Most analysts say a section of the Nairs plus Christians who are concerned about retaining control over the Churches and even a small section of elite Muslims who want to be on the right side of power may be looking at the BJP option.
The incumbent LDF and UDF are facing a common concern. If the BJP fares even marginally better, it can cut votes both ways. Will the BJP maintain its 15% vote share, or will it increase? If it grows then it will hit more CPI-M or the Congress?
As the BJP is set to play spoilsport, the importance of Muslim voters’ has increased. The thinking in the CPI-M in this election is that many traditional Muslim voters of Congress would switch over to their side because Pinarayi Vijayan has emerged as a “mini-Modi” — someone who gets work done with firmness — in the state.
Also, the Congress doesn’t have a leader to match stature of Vijayan. With a strong leader like Modi in New Delhi, voters would like a strong leader at home in Kerala.
If the Muslim voters find Vijayan is in a better position to stop the slow but steady growth of BJP in Kerala — compared to the Congress — then LDF’s return to power is given. Recently, Kerala Congress (M) which has base of Christian votes has joined the LDF.
The Vijayan factor
Vijayan keeps a tight control over his party apparatus. In these elections he has come up with the idea that the party ticket would not be given to the leaders who have fought two consecutive election. As a result, highly successful ministers and leaders who were all set to win are forced to pack up. The move has reduced the challenge to him within the party.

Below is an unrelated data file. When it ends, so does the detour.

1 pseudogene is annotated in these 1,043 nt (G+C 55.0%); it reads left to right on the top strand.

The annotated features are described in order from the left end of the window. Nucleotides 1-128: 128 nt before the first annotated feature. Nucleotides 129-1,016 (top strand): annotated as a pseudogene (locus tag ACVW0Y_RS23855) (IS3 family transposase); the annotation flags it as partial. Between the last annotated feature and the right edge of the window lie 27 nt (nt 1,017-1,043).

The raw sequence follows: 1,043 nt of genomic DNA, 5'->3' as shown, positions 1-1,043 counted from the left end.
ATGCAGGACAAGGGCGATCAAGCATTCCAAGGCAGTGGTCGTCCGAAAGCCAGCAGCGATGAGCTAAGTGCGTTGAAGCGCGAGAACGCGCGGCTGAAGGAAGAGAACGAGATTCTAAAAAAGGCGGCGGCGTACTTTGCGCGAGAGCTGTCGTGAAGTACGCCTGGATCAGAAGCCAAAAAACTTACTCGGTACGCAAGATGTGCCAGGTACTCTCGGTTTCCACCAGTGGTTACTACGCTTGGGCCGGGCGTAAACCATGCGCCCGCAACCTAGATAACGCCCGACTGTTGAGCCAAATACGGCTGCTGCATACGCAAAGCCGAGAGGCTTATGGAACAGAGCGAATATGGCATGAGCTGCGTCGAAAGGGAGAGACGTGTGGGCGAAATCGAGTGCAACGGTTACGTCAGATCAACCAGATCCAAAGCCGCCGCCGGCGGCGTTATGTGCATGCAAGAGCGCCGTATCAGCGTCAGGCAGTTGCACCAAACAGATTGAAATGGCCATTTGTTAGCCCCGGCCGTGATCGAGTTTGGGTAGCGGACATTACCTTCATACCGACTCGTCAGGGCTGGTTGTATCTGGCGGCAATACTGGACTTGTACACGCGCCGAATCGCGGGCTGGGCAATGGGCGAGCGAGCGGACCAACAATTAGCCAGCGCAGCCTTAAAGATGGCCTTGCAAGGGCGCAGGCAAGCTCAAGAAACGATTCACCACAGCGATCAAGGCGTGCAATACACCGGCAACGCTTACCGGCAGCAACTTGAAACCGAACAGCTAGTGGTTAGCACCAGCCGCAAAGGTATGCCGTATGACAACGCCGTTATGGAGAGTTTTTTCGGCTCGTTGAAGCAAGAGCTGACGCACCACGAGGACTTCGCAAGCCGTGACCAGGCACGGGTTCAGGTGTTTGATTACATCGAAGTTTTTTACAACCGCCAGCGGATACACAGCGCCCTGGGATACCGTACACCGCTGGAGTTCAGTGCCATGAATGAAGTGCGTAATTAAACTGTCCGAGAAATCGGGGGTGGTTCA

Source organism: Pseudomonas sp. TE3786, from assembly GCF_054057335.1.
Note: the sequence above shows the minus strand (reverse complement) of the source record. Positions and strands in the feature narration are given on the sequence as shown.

While talking about not giving tickets two-term MLAs of CPI-M, Prakash Karat, a powerful leader of CPI-M told Gulf News, “The decision was taken to lay the goal for the future. We want new and fresh faces in the party. We understand the risks, but we have strong organisation on the ground which would help implement the decision.”
There have however been missteps along the way. Vijayan made a political blunder that cost him heavily in Lok Sabha elections. He misread people’s strong reaction against the Supreme Court’s verdict on Sabrimala temple controversy (to allow women devotees in its sanctum sanctorum).
Reading people’s mood quickly, the Congress and the BJP opposed the Court verdict but Vijayan sent policemen along with radical women group to the temple. The voters reacted strongly and the LDF ended up with just 1 seat out of 20 in Lok Sahba polls.
The irony is that the BJP has an intense wish of realising a “Congress-mukt Kerala” that it shares with the CPI-M.
The BJP wants to grow in Kerala but it can grow mainly at cost of CPI-M. It has, already, breached portions of the upper caste Hindu votes of the Congress. The Left block understands this. So, it is taking a strong stand against the BJP and engaging in rhetoric that “BJP-Congress local alliance” is conniving against it.
That may explain the sharp speech by Vijayan against Amit Shah where he dubbed him as an “epitome of communalism.” The more he speaks against the BJP, the more are his chances to dent Congress’s secular votes.
Even the recent controversy of gold smuggling case is harming the state BJP more because many voters are viewing it as politically motivated and a gross misuse of investigating agencies against a popular chief minister.
As the countdown begins, Kerala politics surely appears on the cusp of change.